A Quick Recap of the Bitcoin Halving
The Bitcoin halving is currently less than 10000 blocks away, as tweeted out by Bitcoin core developer and educator Jimmy Song. The majority of people in the space anticipate it will have a major impact on bitcoin’s price. This is for several reasons.
Less than 10,000 blocks to go!
— Jimmy Song (송재준) (@jimmysong) March 3, 2020
Just as the supply of bitcoins is limited to 21 million, the mining reward for generating new blocks is reduced every four years or every 210,000 blocks. It is cut in half, hence the term “halving” (or halving). This will carry on until all the 21 million bitcoins are released into circulation.
With the capped supply, Nakamoto ensured that Bitcoin, unlike fiat currencies will never lose its purchasing power over time. In fact, a capped supply dramatically increases BTC’s odds of steadily increasing in price in the future.
This rise in price is what allows mining bitcoins to still be profitable to miners even with a reduced reward over time.
The mining reward is made up of the block subsidy and the transaction fees. The subsidy consists of newly generated bitcoins and is currently the largest part of the reward. The other part is made up of transaction fees paid by all the transactions included in the block.
The current reward is 12.5 bitcoins plus TX fees for the discovery of a new block. After the next Bitcoin halving the mining reward will be cut in half to 6.25 BTC. This will carry on until all bitcoins are released, at which point the network should be sustainable on transaction fees alone.
The Last Two BTC Halvings
The first Bitcoin halving happened on Nov 28, 2012, when the mining reward was reduced to 25 bitcoins. At the time of the halving, the price of BTC was approximately $11. Over the next year, Bitcoin would see its price increase to as much as $1,135 on Nov 29, 2013. A dramatic hike of 10,218%.
The second Bitcoin halving occurred on July 16, 2016, when the reward was reduced to its current rate of 12.5 bitcoins per block. This time around, the price did not react immediately.
In fact, after the last halving, BTC was locked in a rather dull trading range of between $500 and $800. This lasted all the way through to the end of the year. Then, on Dec 21, 2016, the price penetrated $800 and the halving rally was underway at last.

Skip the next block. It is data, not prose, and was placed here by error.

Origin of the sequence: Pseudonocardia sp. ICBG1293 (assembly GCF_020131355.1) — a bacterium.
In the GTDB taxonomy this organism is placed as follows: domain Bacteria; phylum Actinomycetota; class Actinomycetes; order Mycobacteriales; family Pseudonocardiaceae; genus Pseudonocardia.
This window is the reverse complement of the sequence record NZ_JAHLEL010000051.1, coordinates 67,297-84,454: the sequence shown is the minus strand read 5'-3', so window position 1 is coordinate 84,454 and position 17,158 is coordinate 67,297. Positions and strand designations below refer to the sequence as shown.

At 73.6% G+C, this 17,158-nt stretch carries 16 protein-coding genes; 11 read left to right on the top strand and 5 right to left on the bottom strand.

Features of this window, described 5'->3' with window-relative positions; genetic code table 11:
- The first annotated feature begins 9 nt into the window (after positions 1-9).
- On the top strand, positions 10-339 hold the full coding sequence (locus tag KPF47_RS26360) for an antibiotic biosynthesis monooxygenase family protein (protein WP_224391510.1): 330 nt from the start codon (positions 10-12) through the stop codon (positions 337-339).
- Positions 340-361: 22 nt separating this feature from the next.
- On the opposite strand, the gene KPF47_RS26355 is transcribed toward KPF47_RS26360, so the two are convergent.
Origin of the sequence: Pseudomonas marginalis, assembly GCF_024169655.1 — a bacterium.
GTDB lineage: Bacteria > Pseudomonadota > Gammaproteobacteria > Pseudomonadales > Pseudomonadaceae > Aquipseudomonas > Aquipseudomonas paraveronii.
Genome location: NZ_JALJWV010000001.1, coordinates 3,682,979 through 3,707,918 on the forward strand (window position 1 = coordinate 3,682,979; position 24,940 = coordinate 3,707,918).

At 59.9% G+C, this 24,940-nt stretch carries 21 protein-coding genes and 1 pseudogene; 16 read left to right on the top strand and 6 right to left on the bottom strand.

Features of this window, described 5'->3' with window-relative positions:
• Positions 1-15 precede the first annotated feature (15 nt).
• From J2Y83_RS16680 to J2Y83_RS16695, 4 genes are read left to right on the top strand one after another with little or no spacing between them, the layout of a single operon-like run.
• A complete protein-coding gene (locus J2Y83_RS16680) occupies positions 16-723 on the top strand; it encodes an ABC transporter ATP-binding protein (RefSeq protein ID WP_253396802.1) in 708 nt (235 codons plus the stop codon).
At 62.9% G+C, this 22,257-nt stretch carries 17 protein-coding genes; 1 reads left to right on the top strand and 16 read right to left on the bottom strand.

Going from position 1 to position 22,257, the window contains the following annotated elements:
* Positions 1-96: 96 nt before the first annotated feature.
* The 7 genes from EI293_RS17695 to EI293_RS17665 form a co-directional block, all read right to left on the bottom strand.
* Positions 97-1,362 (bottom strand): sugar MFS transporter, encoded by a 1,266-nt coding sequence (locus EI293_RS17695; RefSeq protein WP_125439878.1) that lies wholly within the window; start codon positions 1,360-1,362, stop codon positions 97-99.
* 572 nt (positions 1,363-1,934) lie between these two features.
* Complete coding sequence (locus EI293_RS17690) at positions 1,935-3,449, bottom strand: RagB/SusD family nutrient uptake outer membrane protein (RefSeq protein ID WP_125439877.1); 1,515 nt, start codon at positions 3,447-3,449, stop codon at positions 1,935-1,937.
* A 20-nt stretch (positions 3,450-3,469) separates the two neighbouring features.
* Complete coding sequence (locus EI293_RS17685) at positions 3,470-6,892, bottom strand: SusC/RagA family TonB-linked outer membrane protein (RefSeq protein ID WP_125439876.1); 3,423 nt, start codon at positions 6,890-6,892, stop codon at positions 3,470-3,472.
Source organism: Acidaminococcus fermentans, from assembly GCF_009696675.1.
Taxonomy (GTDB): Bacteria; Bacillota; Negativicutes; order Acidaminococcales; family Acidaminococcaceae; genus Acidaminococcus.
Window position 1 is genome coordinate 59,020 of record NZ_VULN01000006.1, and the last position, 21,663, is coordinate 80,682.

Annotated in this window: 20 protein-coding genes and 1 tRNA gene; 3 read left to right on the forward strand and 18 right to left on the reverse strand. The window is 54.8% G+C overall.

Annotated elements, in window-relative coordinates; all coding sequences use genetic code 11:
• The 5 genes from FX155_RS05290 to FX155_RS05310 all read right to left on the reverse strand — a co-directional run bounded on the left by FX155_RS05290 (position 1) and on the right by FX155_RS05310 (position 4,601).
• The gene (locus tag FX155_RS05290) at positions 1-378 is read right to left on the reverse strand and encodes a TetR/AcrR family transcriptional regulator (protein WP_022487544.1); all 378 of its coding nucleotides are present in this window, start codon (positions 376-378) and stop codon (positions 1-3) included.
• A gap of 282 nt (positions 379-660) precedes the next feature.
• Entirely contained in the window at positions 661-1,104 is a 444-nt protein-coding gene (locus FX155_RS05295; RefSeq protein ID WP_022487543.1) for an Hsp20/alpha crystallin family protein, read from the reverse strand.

Over the next 12 months, an explosive bull market ensued with Bitcoin reaching its all-time high os $19,862 on Dec 18, 2017. A 2,827% percentage hike. So, based on these past results, it’s not surprising the community is getting excited.
Will This Halving Send Bitcoin Price Soaring?
Many prominent analysts in the space expect the halving to have a dramatic impact on bitcoin’s price. These include Fundstrat Managing Partner Thomas Lee, who sees bitcoin’s price more than tripling in 2020.
Other major influencers including Morgan Creek Digital’s Anthony Pompliano have frequently tweeted out their excitement over the upcoming event.
195 days until the next Bitcoin halving.
Less than 3 million Bitcoin left to mine.
Hash rate keeps hitting all-time highs.
We are watching the strongest computer network in the world continue to get stronger and stronger.
— Pomp (@APompliano) November 1, 2019
Their enthusiasm is echoed by traders and HODLers alike who believe that the price of bitcoin will explode to the upside very soon.
2020 is the new 2016, the best is yet to come guys…
…U still have two months to catch the best price, then the real war to stack sats will begin!!!#Bitcoin #halving https://t.co/F6ZSnaNLoQ
— ₿lockstar Pluto (@PBlockstar) March 2, 2020
However, it’s not a hard and fast rule that history will repeat itself. As one Redditor commented:
It’s a game of supply and demand. The halving reduces the supply.. so if demand stays the same price will have to go up.
February’s price decline was a decisive blow to the Bitcoin bulls. If demand decreases and prices dwindle, the mining reward could leave miners struggling and even force them out of business.
As February comes to end #Bitcoin dramatically plunges to under $9,000 per #BTC, having hit $10,000 earlier this year. With such a rapid decline in price and the upcoming #halving in May 2020 all eyes are on #cryptocurrency markets next move.
Read more: https://t.co/9LCt36rkIA pic.twitter.com/wIQbDC3bDx
— Crypto Research Report (@CryptoManagers) February 28, 2020
Even though bitcoin maximalists like Max Keiser are calling for a $400K bitcoin soon, it’s quite unlikely that bitcoin will see a dramatic price increase the likes of the previous two halvings.
In fact, there was a large reduction in terms of percentage gains from 2016 halving compared to 2012–some 72% less.
So let’s make an educated guess. If we take in the assumption that the rally will be 72% less than the 2016 halving, then we can expect BTC to make a substantial gain of 797% this time around.
Based on a BTC price of $9k on the next halving, we could expect to see its price reach as much as $71,730 in about 12 to 18 months from May 2020. This means that BTC price may not see any dramatic action for at least a year after the next halving.
Of course, these are just predictions and it’s impossible to predict the future direction of any speculative asset. But, with the information at hand, it looks likely that 2021 will be a good year for BTC price.
Will Bitcoin’s price react positively to the upcoming BTC halving? Let us know your thoughts below!
Images via Shutterstock, Twitter: @jimmysong, @CryptoManagers, @PBlockstar, @APompliano